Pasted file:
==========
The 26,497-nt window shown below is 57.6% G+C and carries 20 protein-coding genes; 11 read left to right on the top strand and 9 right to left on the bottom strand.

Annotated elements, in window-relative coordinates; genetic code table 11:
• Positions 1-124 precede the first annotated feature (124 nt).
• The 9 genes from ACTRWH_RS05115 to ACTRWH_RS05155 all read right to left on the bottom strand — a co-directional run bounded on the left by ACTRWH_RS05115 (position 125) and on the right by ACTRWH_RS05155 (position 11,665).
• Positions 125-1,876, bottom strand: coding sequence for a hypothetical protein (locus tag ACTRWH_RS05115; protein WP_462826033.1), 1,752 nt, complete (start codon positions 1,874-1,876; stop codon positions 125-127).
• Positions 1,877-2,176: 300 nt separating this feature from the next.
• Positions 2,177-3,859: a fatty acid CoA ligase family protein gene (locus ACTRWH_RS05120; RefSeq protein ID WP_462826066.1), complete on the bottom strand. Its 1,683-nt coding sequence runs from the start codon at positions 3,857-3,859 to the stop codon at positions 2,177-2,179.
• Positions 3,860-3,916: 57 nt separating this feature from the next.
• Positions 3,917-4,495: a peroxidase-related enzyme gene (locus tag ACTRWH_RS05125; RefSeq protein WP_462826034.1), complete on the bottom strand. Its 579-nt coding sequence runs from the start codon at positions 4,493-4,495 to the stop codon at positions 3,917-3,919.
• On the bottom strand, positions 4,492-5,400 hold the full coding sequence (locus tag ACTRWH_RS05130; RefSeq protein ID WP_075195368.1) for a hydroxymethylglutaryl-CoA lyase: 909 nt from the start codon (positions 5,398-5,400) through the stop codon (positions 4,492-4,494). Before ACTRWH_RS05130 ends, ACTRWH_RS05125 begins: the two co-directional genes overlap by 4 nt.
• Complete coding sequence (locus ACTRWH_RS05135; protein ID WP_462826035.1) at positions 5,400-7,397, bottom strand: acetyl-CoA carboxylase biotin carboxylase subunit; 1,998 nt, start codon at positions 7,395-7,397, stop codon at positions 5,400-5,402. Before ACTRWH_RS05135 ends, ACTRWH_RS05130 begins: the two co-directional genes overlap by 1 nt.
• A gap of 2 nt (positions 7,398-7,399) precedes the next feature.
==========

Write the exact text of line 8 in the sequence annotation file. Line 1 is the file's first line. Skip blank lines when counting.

• Positions 3,860-3,916: 57 nt separating this feature from the next.